Thursday, 27 October 2016

Eldar Farseer - Conversion and Construction

I wanted my Farseer to be levitating with both feet off the ground. My plan was to take the Farseer’s torso and fix it to the legs from the Harlequin Solitaire to create the dynamic pose I desired.

The first stage was to do a rough test fit to see is the idea was even possible. For this I held the parts together with Blutack. From my test fitting it seemed clear that the concept would work and the parts were, with some serious trimming, compatible.

I removed the mould lines with a combination of scraping and sanding. It’s a fiddly job, but it’s essential to take the time and effort to get it done right. The discovery of a missed mould line once you’ve started painting will result in a world of pain!

With the parts cleaned up, it was then time to trim them to fit together. In this case that involved carving away a quantity of plastic from the inside of the Farseer’s outer robe and the Solitaire’s backside. It’s best to go slowly and carefully with this sort of work. Gradually shave away the plastic a little at a time while making frequent ‘test’ fittings. You want to avoid removing too much plastic. Once I was happy with the way the parts fitted together, I sanded the carved surfaces to a smooth finish. This was especially important on the inside of the long robe, as this previously concealed area will now be visible.

The parts were glued together using Humbrol’s plastic glue. I allowed plenty of time for the joins to set after I attached each part. Once all the parts were together, I let the glue fully harden overnight. This is an important process as you want a strong bond between the various parts. They will need to hold up during the next stage, which is gap filling and more sanding.

In the case of this conversion there weren’t too many gaps to deal with. However the waistline, where the parts from the two minis join, needed some attention.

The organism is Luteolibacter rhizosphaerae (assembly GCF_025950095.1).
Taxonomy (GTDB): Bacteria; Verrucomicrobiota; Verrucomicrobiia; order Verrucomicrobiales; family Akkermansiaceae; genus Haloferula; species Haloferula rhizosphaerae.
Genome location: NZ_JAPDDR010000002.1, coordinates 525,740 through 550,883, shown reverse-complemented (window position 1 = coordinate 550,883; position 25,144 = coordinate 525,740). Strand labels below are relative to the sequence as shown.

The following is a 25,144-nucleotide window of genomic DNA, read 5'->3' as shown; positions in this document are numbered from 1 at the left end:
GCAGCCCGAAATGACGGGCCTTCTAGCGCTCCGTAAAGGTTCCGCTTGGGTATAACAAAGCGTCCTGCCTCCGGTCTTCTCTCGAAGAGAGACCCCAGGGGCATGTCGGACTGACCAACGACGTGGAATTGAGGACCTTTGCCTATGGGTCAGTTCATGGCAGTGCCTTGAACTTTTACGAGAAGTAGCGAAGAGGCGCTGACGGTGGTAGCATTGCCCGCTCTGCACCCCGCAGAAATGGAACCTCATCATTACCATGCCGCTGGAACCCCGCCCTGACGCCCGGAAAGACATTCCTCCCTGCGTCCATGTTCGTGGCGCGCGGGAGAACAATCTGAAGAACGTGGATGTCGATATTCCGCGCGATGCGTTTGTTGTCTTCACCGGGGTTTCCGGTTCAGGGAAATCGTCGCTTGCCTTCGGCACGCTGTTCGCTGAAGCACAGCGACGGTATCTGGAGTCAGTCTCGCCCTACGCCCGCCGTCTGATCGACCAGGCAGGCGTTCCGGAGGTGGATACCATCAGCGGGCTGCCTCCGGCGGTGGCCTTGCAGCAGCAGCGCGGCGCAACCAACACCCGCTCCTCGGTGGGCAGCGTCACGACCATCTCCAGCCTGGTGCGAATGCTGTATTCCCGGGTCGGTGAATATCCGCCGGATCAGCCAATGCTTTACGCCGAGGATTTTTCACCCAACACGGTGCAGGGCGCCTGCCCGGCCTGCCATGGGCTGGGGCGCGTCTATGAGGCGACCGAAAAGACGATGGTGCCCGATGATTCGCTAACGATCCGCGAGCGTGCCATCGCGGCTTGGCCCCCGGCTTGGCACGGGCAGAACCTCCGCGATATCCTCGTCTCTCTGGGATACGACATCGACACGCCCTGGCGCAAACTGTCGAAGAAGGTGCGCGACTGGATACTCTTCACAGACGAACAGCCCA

I always take my time on the preparation of a mini. I find it tedious because I want to get on with the painting. But good prep work will enhance the finished mini just as bad prep will spoil it.

In order to achieve a levitating effect I needed to find a way of supporting the mini above the base. As GW have developed their plastic minis they have become increasingly bold with the poses and many of then, like the Solitaire, have a leaping aspect with a cunningly contrived point of attachment that leaves the feet free from the base. I needed to achieve something similar.

I had already given some thought to this when I was working on my Dark Eldar diorama and one of the options I’d considered provided a solution for my Farseer. I decided to create a long trailing sash that would act as a support for the mini. To do this I needed a material that was strong enough to support the mini while thin enough to be convincing as a sash. Brass sheet provided the solution with the added advantage that I was able to cut it with scissors and bend it to shape.

Monday, 24 October 2016

Work in progress

So, here I am three weeks into my new life and I’ve been conspicuous by my absence.

I’ve actually been very busy getting a feel for how I can spend my days and, most importantly, pace my painting. I’d planned out my painting projects for the next few months but, of course, things change and I’ve decided to adapt my plans to new circumstances.

I need to go to Nottingham to pick up my minis from Warhammer World and so I thought I might as well go there when an event is on. With ‘Golden Demon: Enemies of the Imperium’ set for November, it was a bit of a ‘no-brainer’ as to when I should plan my trip. Of course there was no way I could enter the competition as I’d nothing ready and not enough time to paint anything … but then again.

I began mulling over the prospect and possibilities of ‘having a go’ at getting a mini ready for November 6!

I saw it thus:

  • I know I can turn a single mini around in four weeks. At that point I had seven weeks before the competition. For five of those weeks I would be ‘retired’ from work. 
  •  A short-term, focussed project would be a great way of establishing a regular and productive painting routine as I embarked on my adventure as a full time hobbyist. 
  •  I‘ve had the idea and parts for an Eldar Farseer conversion for some time and it fits the ‘Enemies of the Imperium’ theme. 
  •  I’m going to the event anyway so I might as well have a go at painting an entry. 
  •  I had planned to see if I could do the Farseer for the ‘Classic’ Demon in May. If I can’t get him ready in time for November I can still take him along in May as originally intended. 

So the Megaboss is on the back burner (again) and project Farseer is go!

At this point I’m well into the project and it’s going well although I find that my painting days go by very quickly. It’s true that time really does fly when your having fun!

I’ve been recording my progress on the Farseer and will be posting in more detail later. For the moment I’m thoroughly immersed in my hobby and enjoying every moment of it.